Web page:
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Day of Immunology – DRFZ vs SARS-CoV-2

SARS-CoV-2 research at the DRFZ

The Day of Immunology (April 29) is an initiative of the European Federation of Immunological Societies (EFIS). It took place in 2005 for the first time. Since 2007, the DRFZ has been participating in the annual European activities. Andreas Radbruch, the scientific director of the DRFZ is the president of EFIS.

German Society for Immunology (DGfI):

"The Day of Immunology is an excellent opportunity to highlight the importance of immunology in the fight against infections, autoimmunity and cancer, and to promote the importance of immunology research."

In the last years, we invited school classes to the DRFZ on the Day of Immunology. The children performed experiments themselves in a real lab and learned a lot about human immune cells.

This years’s motto is COVID-19.  We will introduce the research groups which are involved in the fight against the Covid-19 pandemic.

Radbruch Lab: Our studies have shown that SARS-CoV-2-reactive memory CD4+ T cells can be found in individuals with no previous history of infection with SARS-CoV-2. These cells do not express IL-21 and TGF-ß, unlike in patients with severe Covid-19 disease, which is associated with a TGF-ß-dominated chronic immune response (see AG Mashreghi). Presently, we are conducting research to further characterize SARS-CoV-2 reactive T cells. © Jacqueline Hirscher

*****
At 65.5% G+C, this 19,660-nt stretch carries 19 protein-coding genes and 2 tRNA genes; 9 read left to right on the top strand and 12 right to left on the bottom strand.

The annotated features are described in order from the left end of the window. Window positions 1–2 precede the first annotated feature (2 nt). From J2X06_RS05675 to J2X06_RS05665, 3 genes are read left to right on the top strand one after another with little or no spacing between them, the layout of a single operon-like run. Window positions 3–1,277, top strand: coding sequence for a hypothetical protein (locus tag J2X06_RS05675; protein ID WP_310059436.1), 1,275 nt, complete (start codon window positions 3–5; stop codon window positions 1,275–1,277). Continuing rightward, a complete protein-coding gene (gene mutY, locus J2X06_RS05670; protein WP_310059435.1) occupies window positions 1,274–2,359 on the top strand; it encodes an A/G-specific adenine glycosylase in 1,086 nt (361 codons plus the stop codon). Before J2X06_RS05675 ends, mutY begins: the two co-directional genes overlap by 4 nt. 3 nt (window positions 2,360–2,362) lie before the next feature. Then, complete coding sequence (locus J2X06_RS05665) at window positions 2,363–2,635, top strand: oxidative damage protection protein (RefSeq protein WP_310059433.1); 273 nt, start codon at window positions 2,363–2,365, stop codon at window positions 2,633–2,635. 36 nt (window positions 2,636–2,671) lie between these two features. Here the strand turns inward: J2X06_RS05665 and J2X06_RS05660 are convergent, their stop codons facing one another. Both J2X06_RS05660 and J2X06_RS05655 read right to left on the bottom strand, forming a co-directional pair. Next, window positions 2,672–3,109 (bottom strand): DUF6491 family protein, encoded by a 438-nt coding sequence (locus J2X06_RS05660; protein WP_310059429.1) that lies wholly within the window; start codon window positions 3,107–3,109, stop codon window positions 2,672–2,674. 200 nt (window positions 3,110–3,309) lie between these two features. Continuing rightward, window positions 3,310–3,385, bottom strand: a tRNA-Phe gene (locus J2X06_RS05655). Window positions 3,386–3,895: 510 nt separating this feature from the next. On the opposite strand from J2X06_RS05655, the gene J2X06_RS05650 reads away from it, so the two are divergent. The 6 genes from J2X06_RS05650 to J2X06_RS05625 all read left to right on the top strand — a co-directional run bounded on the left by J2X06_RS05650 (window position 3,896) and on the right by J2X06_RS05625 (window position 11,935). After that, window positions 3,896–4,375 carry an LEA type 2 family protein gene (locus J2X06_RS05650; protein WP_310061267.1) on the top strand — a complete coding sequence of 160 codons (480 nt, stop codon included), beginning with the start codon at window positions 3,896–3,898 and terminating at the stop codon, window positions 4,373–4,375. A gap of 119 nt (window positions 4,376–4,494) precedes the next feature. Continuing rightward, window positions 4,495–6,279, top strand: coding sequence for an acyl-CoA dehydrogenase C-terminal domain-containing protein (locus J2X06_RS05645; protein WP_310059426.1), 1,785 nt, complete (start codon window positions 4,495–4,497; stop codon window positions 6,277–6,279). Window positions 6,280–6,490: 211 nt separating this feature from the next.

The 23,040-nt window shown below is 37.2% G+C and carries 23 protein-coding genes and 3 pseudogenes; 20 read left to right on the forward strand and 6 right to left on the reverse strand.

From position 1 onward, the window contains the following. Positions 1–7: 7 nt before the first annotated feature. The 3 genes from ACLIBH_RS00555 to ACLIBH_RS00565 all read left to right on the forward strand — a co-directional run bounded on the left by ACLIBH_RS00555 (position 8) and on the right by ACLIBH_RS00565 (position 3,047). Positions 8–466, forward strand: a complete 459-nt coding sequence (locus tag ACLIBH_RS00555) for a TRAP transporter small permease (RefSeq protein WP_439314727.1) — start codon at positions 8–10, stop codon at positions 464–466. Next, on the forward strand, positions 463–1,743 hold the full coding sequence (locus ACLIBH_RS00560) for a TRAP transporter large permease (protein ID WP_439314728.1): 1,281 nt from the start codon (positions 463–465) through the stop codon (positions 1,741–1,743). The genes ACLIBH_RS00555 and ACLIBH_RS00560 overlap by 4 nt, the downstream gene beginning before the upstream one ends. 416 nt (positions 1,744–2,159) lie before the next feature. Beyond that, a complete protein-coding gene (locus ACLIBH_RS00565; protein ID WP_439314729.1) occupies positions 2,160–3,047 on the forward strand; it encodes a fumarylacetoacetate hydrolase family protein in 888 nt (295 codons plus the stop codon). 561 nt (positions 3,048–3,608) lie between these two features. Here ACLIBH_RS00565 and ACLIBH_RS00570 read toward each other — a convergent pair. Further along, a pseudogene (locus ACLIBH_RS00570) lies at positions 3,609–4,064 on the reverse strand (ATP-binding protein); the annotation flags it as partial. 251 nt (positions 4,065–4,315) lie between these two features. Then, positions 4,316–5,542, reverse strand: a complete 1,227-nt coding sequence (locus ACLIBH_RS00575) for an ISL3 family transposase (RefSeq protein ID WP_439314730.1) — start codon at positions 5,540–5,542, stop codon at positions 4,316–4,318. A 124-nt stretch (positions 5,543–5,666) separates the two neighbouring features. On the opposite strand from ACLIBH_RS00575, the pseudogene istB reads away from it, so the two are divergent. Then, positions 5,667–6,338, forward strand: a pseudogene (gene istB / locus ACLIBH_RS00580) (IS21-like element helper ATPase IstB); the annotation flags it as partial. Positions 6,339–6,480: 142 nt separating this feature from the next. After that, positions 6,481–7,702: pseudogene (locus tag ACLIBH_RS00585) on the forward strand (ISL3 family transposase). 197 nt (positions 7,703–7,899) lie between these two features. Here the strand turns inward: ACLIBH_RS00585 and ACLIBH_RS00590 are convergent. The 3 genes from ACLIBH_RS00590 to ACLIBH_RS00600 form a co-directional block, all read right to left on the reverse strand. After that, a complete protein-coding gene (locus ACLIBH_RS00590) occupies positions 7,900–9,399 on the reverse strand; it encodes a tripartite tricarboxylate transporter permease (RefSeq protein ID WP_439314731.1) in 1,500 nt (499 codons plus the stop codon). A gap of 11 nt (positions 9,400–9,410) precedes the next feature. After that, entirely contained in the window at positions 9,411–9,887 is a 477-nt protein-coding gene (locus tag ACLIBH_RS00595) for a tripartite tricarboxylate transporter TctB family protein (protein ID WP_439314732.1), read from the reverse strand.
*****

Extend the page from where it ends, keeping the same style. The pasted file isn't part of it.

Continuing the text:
Strangfeld group: The set-up of the Global/European COVID-19 database (including the German C19-Register) has been a great success. Currently, data are available from over 16,000 patients with rheumatic diseases (RMD) and COVID-19 including >200 children.
Our analyses showed that risk factors for a severe course of COVID-19 or COVID-19 related death in patients with RMD are similar to those in the general population: older age >65 years, male sex and comorbidities. As an additional risk factor specific to RMD patients, we identified a high level of inflammatory disease activity. This finding highlights the enormous importance of adequate disease control in RMD patients, especially during the pandemic. The treatment required to achieve remission or at least low disease activity should therefore be continued and, if necessary, be intensified.
© Jacqueline Hirscher